I visited two churches last Sunday. The first church was a non-denominational Christian church that I have liked and have visited four times. It feels like more, since I sometimes listened to the church’s sermons during the week! The second church was a small Baptist church. We sang old hymns, and that felt nostalgic. I also noticed that on one wall there were prayer requests, and on the opposite wall there were pieces of paper about answered prayer. I thought that was cool!
If there was a common theme in the two services, it was about making Christ the center of one’s life. At the non-denominational church, the pastor’s daughter was preaching. (And, by the way, it does impress me that two of the pastor’s children are serving God as pastors of this church.) She was going through the Book of Ezra. She was talking about how the Jews returning from exile wanted to create a community that worshiped God, and they were disciplined and fully committed to that vision. This church does have its share of prosperity Gospel rhetoric, but the speaker was saying that life is not about making money and having a good job and living in a nice house. It is about worshiping the God who made us. She told us about a book that she was reading, in which the author lamented that so few people are willing to commit to a cause larger than themselves. She said that Christians have as part of their DNA (figuratively speaking) a desire to be part of something larger, of bringing others to the worship of God.
She also said that many Christians like to box up their Christianity and treat it as something that they do on Sunday mornings, when it is supposed to permeate their entire lives. That reminded me of a sermon that her dad preached, which I heard earlier that week. He had an interesting interpretation of the Tree of the Knowledge of Good and Evil in Genesis 2-3, and why God forbade Adam and Eve to eat from it. He said that eating from the Tree of the Knowledge of Good and Evil put Adam and Eve in the position of deciding for themselves when they wanted God to be a part of their lives, and when they did not. And that reminds me, somewhat but not totally, of what Abraham Kuyper said about the Tree of the Knowledge of Good and Evil in his book Common Grace: that it had to do with Adam and Eve deciding for themselves what was good and evil, rather than accepting God’s standard.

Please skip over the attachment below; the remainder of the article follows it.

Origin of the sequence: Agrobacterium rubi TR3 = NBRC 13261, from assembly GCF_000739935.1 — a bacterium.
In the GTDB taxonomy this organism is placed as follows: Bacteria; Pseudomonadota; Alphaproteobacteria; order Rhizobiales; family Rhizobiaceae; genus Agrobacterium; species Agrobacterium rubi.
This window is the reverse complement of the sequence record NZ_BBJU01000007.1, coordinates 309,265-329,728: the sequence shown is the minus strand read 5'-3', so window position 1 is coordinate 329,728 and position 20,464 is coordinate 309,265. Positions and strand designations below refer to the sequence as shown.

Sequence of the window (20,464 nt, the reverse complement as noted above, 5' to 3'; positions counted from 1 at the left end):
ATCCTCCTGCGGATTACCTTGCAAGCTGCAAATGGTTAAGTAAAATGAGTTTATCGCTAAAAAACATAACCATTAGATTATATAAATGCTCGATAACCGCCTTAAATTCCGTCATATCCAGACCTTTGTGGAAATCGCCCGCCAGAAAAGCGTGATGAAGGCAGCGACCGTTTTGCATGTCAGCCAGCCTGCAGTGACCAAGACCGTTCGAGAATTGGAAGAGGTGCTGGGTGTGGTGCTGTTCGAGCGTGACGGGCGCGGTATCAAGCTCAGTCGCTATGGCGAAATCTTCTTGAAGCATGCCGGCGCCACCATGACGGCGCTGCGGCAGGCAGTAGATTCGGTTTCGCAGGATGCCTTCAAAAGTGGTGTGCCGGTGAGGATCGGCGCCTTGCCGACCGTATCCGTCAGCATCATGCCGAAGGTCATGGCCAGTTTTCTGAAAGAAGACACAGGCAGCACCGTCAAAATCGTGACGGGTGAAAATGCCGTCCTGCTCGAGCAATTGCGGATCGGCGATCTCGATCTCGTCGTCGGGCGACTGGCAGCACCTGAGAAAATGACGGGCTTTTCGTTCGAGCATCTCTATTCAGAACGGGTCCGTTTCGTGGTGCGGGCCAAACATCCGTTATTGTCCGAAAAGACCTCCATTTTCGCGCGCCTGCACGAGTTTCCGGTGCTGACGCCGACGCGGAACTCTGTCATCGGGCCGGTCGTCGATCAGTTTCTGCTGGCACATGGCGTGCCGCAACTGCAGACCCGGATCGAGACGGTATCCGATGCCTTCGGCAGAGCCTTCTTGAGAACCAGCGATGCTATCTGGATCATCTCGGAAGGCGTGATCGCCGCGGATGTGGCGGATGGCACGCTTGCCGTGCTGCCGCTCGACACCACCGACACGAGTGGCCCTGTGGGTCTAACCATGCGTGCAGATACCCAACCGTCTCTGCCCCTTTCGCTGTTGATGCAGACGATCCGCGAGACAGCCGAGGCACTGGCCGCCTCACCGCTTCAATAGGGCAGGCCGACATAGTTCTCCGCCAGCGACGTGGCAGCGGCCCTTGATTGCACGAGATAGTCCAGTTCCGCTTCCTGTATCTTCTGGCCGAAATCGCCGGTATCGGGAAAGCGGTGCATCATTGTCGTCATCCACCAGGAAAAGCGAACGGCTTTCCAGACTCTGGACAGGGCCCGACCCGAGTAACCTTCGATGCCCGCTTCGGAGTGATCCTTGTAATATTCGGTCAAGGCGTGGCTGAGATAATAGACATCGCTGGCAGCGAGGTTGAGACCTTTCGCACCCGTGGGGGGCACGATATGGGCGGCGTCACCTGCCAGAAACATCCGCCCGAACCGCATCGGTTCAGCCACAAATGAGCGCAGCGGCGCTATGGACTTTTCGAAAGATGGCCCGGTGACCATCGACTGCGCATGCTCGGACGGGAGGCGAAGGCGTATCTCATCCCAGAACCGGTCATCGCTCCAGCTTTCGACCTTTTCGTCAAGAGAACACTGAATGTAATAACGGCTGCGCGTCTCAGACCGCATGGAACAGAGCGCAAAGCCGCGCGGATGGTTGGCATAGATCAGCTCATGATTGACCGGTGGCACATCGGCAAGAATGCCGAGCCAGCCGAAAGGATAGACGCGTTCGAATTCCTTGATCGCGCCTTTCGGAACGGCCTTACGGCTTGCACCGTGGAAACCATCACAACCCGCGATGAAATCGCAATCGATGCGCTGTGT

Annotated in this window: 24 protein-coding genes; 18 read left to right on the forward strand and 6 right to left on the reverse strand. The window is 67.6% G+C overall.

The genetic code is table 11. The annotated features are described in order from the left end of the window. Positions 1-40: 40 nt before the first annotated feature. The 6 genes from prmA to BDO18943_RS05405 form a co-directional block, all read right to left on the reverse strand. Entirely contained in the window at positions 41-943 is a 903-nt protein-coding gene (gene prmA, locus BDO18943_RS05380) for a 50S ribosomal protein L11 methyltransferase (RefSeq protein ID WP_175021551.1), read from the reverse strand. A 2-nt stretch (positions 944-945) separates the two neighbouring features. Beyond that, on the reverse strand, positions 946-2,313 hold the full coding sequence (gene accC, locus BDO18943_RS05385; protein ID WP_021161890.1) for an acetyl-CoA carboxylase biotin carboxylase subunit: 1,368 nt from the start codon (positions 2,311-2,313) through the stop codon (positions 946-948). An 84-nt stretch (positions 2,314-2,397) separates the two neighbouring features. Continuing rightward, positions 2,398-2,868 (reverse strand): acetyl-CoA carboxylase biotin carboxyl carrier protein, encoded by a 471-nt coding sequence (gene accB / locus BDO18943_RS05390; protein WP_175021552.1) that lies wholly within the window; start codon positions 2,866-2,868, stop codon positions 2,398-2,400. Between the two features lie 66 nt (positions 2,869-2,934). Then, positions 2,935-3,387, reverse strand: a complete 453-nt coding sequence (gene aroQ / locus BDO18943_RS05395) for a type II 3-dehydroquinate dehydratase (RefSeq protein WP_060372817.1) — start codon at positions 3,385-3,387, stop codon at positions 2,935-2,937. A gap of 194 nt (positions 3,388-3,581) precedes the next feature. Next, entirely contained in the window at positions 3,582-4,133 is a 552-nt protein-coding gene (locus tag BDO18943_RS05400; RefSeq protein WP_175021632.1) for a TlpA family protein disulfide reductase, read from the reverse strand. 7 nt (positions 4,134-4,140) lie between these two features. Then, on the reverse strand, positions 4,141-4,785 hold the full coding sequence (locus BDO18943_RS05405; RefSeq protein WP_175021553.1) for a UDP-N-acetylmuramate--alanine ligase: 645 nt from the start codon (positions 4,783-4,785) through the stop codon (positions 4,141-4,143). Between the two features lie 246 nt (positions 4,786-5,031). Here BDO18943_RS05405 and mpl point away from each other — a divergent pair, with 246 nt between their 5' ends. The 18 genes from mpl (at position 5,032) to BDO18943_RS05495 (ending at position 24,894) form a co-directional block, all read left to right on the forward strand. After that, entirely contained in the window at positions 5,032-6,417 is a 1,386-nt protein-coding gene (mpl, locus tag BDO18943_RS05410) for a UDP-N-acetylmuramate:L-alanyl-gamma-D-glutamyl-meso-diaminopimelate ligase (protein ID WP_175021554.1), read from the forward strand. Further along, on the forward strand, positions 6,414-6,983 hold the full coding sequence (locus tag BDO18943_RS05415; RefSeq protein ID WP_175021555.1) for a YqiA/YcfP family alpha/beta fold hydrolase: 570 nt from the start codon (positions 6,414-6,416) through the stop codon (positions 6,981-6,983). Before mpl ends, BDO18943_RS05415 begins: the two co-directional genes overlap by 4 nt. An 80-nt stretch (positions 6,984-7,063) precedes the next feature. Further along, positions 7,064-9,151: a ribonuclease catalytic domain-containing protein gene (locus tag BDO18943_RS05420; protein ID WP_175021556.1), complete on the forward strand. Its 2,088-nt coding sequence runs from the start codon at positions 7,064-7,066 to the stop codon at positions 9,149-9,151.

The pastor at the Baptist church was preaching about Matthew 6:19-21, which states (in the KJV):
“Lay not up for yourselves treasures upon earth, where moth and rust doth corrupt, and where thieves break through and steal: But lay up for yourselves treasures in heaven, where neither moth nor rust doth corrupt, and where thieves do not break through nor steal: For where your treasure is, there will your heart be also.”
The pastor was saying that we should place our current desires and the things that we treasure within the context of eternity. We should value eternal things, because eternity lasts forever. He painted a pretty compelling picture of how short this life is.
Ordinarily, I get defensive when I hear sermons about being 100 per cent committed to God. I doubt that is even possible: after all, we cannot spend all of our time in prayer, or in church, or reading the Bible. Many of us have to work! And is it wrong to have time that is non-religious? Do we have to be thinking about religion all of the time?
These sermons did not put me on the defensive, though. It’s all right to have a job and hobbies. But I believe that people should also devote time to the spiritual. And, yes, I would also say that all that a person does should proceed, in some sense, from a person’s spiritual life. A Christian employee should be a hard worker. When a Christian watches a TV program, she does so from a Christian worldview, one that is in reference to God. When a Christian plays, at some point he should give thanks to God for giving him the ability and opportunity for recreation. A Christian should continually place life in a larger context, and God should be an integral part of his or her everyday life.
The part about being committed to a larger cause, which was in the first service, certainly stood out to me. There was a time when I was a committed evangelical, rooting for people to come to Christ. Nowadays, I am not so much. I wonder if I truly am rooting for a larger cause, at this stage of my life. Part of me fears people converting to conservative Christianity: will they become right-wing zealots who think it’s their way or the highway? I don’t particularly want to wrestle with that struggle right now, so I will stop here!